Staying adaptable and modifying your business as things change – whether that’s changes in your local market or global shifts in how people work – can help ensure long-term viability of your coworking space.

5. Ask your members what they want

When building a community, it’s easy to run into challenges and frustration, especially when trying to get members involved in community events. 

Katharine Chestnut, Founder at Alkaloid Networks, learned a valuable lesson – when in doubt, just ask. 

“The one thing I wished I knew before starting my community is that I should ASK members the types of community events they want to participate in and when.”
Katharine Chestnut, Founder at Alkaloid Networks

Katharine explains, “I could have saved myself a lot of frustration and heartache since it took me a hot minute to dial in what they [members] actually wanted and have members show up for community events. Once I started asking and asking again regularly (since membership changes over time), life is much more enjoyable.” 

Sometimes asking feels so obvious, it’s easy to miss. 

Alora Daunt, Co-founder at The Pearl Works, would also recommend starting to build community by listening to your members and adapting your offerings to their needs, rather than focusing on what everyone else is doing.

“I wish I knew there is no magic recipe for building community. At the beginning, I was hosting a lot of events like happy hours because I saw other coworking spaces doing it and I felt like I should too. I have been learning to listen to my people and develop programming and events that feel authentic to me and the people I serve.”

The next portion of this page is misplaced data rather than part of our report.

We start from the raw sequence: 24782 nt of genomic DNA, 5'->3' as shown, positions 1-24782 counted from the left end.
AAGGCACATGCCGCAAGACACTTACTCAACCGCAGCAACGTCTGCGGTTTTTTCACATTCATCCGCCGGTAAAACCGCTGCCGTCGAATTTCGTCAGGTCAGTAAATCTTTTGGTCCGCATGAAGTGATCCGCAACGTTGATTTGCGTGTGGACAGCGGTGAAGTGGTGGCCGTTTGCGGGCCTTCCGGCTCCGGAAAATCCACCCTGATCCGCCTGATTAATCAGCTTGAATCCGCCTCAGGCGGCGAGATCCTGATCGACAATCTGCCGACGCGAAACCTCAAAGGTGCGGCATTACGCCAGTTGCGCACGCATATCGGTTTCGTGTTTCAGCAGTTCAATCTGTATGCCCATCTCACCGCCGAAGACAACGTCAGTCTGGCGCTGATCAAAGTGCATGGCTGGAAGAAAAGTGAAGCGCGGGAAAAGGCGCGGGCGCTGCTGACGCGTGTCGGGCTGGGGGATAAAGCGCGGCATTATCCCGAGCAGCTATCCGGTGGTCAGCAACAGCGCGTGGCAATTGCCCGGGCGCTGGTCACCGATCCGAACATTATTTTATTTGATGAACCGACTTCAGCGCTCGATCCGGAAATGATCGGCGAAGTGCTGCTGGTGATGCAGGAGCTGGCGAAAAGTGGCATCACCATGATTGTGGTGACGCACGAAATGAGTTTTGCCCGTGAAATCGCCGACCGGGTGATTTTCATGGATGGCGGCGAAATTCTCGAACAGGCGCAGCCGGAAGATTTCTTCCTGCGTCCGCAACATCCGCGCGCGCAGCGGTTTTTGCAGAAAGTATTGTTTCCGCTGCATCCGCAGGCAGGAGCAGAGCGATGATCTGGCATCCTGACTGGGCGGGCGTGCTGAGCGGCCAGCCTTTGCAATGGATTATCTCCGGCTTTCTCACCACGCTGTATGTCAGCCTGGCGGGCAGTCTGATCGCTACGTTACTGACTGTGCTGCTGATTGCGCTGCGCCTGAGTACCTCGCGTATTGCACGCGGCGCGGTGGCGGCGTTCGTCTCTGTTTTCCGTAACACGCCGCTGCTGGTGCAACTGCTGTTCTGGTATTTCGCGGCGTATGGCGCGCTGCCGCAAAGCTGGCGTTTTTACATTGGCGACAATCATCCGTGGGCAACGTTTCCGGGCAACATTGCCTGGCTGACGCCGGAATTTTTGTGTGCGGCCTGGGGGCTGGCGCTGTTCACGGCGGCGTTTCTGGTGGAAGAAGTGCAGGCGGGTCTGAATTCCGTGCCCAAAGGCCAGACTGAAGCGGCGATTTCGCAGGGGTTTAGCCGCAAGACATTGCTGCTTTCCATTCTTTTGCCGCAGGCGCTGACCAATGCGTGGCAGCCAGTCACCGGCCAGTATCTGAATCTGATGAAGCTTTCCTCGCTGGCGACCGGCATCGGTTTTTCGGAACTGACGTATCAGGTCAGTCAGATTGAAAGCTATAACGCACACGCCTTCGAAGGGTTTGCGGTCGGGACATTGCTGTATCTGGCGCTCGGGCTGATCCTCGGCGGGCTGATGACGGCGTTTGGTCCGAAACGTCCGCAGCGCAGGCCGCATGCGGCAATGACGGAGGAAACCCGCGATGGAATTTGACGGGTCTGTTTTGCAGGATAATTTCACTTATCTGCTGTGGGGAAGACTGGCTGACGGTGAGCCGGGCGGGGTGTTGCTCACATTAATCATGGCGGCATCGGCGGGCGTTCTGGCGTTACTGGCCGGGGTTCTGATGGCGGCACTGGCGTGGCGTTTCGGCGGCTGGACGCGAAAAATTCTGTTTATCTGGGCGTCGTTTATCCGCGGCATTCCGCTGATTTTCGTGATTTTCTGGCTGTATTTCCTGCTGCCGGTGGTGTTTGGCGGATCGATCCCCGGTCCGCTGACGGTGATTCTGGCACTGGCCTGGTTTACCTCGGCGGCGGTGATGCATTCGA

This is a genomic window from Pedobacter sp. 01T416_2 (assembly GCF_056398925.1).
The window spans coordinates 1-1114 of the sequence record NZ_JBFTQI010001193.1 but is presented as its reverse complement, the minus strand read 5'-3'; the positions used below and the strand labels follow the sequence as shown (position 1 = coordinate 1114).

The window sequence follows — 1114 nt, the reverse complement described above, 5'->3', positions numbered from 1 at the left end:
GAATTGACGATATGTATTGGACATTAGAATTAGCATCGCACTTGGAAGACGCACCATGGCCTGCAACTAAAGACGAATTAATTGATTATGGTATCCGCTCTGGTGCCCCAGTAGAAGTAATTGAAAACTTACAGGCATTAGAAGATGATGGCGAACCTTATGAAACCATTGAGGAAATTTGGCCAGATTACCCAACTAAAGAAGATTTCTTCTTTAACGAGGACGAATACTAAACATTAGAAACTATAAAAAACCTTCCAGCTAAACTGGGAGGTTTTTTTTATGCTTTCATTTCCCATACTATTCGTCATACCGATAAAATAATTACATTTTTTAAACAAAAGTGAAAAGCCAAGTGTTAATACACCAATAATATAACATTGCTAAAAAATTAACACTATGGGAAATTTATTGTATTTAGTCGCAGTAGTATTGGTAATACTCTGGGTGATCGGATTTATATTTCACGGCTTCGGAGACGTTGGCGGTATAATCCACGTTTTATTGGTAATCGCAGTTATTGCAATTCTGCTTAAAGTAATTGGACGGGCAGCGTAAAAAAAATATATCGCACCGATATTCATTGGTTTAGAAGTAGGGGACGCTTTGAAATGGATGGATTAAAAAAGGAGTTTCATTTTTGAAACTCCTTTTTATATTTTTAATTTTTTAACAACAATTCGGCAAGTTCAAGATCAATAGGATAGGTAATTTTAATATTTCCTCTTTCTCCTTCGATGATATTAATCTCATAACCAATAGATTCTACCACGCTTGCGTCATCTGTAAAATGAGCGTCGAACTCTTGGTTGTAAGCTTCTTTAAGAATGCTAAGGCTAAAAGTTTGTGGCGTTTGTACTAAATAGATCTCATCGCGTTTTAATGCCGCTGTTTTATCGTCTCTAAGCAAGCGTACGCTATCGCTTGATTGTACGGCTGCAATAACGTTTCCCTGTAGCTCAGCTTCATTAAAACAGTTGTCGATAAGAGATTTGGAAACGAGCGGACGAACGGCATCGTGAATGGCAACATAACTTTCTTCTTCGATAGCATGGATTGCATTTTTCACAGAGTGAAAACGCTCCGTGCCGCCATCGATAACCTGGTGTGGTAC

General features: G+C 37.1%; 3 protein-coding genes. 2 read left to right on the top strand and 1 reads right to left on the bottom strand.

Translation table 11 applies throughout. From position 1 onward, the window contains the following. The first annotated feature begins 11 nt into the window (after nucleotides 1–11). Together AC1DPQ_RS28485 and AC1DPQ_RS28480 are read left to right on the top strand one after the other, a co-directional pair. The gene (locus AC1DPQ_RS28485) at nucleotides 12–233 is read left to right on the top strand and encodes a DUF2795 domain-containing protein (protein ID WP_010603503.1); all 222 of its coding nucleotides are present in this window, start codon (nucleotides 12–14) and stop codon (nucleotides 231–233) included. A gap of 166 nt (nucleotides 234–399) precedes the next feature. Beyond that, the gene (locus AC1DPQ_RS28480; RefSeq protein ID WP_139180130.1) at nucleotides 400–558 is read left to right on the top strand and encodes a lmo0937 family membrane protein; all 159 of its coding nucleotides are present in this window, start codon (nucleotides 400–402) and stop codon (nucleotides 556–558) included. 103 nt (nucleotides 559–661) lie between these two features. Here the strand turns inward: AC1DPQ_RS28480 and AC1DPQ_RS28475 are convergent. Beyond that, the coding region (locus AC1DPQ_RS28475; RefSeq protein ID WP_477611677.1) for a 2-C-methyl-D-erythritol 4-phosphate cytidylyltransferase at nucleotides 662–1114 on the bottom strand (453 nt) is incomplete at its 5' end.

Alora Daunt, Co-founder at The Pearl Works

Alora goes on to explain, “In our community, after work people want to go home to their families most days. We’ve found that daytime events, especially our member lunches, are amazing. The Pearl Peeps love the opportunity to take a break from their work, eat great food from our local vendors, and connect/meet other members.”

So long as you keep your members’ needs as your north star, you won’t go wrong with what you’re offering.

On that note, Alora leaves us with one final piece of advice.

“There may not be a magic recipe for building community. Through asking, listening, and experimenting certainly are key ingredients.”

Take these lessons from top coworking operators and advance your business today

There is so much value in learning from others. The coworking community is a small but mighty group that is growing rapidly every year. With these lessons from those who have already succeeded in the space, you’ll be setting yourself up to succeed in this evolving sector.

To recap, those lessons are:

  • Adopt a hospitality mindset
  • Put community building first
  • Embrace slow and steady growth
  • Expect the unexpected and be adaptable
  • Ask your members what they want

Optix is designed to help coworking owners and operators elevate their member experience, stay adaptable in a quickly changing market, and engage their community. To learn more about how Optix can enable your team to succeed, connect with a member of our team today. 

Thank you to our wonderful coworking leaders who contributed to the article! We’re so happy to share your insights with our community. Interested in sharing your experience and expertise with the Optix community? Reach out to us at to share your story!